There really aren’t a lot of church organists out there—but there’s certainly a demand for them! It sometimes takes churches a few months or even years to replace an organist. It’s so difficult that some modern churches aren’t even using organists. If you ask us, a church service isn’t right if there isn’t an organ. Already play the keyboard? Here’s how you can tap the church organist market.
- Practice! This should go without saying. Check out the churches in your area and see who might be in need of an organist. Use a church song book and hymnals to get familiar with the kind of music you’d be playing in a church.
- Attend services and really pay attention to the music. Learn how the service itself is structured. This will include more than just hymns—there are also songs, responses, and other parts to the service music.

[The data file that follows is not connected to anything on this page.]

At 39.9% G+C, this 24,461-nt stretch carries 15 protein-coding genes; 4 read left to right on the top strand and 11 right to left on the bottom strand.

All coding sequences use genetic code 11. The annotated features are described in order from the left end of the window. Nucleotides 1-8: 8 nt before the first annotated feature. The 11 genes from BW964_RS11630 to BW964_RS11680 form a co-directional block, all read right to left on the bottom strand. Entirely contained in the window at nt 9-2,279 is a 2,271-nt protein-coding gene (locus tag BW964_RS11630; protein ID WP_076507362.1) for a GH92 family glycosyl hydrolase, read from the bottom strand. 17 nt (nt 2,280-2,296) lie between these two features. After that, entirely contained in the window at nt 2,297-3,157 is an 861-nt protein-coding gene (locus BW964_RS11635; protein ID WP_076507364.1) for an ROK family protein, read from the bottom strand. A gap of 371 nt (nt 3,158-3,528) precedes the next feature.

- Get used to the flow of the service. You’ll need to learn the cues for organ music. The pastor and organist really need to work together.
- Speak to other organists. You might just be needed as a fill-in. Shadow other organists to get a feel for what they do.
- You need to understand that being a church organist requires a commitment of your time. You could possibly be called on for weddings, funerals, and other services during the week, too.
If you love playing music, there are few better places to do it than in a church. Music started as a form of praise and worship, so church music is truly music in its truest form. You can find electronic keyboards and some music books to practice here at BirdlandMusic.net.